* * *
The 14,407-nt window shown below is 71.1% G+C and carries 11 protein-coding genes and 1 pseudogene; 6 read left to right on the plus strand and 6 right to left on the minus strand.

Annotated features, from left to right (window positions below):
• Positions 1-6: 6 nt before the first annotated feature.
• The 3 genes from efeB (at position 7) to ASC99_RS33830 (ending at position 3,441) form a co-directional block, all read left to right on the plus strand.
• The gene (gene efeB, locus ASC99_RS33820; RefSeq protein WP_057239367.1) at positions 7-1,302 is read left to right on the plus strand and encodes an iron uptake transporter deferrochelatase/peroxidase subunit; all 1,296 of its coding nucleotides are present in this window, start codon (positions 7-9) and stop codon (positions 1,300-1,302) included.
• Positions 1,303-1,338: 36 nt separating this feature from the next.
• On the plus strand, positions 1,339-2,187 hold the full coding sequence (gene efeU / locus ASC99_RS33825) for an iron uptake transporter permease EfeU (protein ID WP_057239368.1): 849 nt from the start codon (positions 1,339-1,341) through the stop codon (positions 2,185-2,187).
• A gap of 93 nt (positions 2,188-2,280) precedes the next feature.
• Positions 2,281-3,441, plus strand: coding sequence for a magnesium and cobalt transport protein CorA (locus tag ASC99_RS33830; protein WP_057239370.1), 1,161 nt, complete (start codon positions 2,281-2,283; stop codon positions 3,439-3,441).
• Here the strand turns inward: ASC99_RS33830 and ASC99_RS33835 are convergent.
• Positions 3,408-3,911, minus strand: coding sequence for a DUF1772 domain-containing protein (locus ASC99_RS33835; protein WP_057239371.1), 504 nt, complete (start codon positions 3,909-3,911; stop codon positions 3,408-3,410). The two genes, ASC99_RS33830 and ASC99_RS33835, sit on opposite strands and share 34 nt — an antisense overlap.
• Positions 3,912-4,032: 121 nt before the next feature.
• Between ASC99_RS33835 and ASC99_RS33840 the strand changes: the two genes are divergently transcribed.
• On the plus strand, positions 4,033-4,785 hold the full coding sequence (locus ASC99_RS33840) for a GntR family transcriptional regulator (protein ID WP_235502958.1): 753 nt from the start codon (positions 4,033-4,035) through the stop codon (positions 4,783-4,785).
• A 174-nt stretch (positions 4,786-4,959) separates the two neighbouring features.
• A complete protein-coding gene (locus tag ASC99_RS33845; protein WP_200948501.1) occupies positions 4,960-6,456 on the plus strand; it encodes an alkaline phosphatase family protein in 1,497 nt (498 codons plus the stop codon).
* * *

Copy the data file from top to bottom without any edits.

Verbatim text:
The 14,407-nt window shown below is 71.1% G+C and carries 11 protein-coding genes and 1 pseudogene; 6 read left to right on the plus strand and 6 right to left on the minus strand.

Annotated features, from left to right (window positions below):
• Positions 1-6: 6 nt before the first annotated feature.
• The 3 genes from efeB (at position 7) to ASC99_RS33830 (ending at position 3,441) form a co-directional block, all read left to right on the plus strand.
• The gene (gene efeB, locus ASC99_RS33820; RefSeq protein WP_057239367.1) at positions 7-1,302 is read left to right on the plus strand and encodes an iron uptake transporter deferrochelatase/peroxidase subunit; all 1,296 of its coding nucleotides are present in this window, start codon (positions 7-9) and stop codon (positions 1,300-1,302) included.
• Positions 1,303-1,338: 36 nt separating this feature from the next.
• On the plus strand, positions 1,339-2,187 hold the full coding sequence (gene efeU / locus ASC99_RS33825) for an iron uptake transporter permease EfeU (protein ID WP_057239368.1): 849 nt from the start codon (positions 1,339-1,341) through the stop codon (positions 2,185-2,187).
• A gap of 93 nt (positions 2,188-2,280) precedes the next feature.
• Positions 2,281-3,441, plus strand: coding sequence for a magnesium and cobalt transport protein CorA (locus tag ASC99_RS33830; protein WP_057239370.1), 1,161 nt, complete (start codon positions 2,281-2,283; stop codon positions 3,439-3,441).
• Here the strand turns inward: ASC99_RS33830 and ASC99_RS33835 are convergent.
• Positions 3,408-3,911, minus strand: coding sequence for a DUF1772 domain-containing protein (locus ASC99_RS33835; protein WP_057239371.1), 504 nt, complete (start codon positions 3,909-3,911; stop codon positions 3,408-3,410). The two genes, ASC99_RS33830 and ASC99_RS33835, sit on opposite strands and share 34 nt — an antisense overlap.
• Positions 3,912-4,032: 121 nt before the next feature.
• Between ASC99_RS33835 and ASC99_RS33840 the strand changes: the two genes are divergently transcribed.
• On the plus strand, positions 4,033-4,785 hold the full coding sequence (locus ASC99_RS33840) for a GntR family transcriptional regulator (protein ID WP_235502958.1): 753 nt from the start codon (positions 4,033-4,035) through the stop codon (positions 4,783-4,785).
• A 174-nt stretch (positions 4,786-4,959) separates the two neighbouring features.
• A complete protein-coding gene (locus tag ASC99_RS33845; protein WP_200948501.1) occupies positions 4,960-6,456 on the plus strand; it encodes an alkaline phosphatase family protein in 1,497 nt (498 codons plus the stop codon).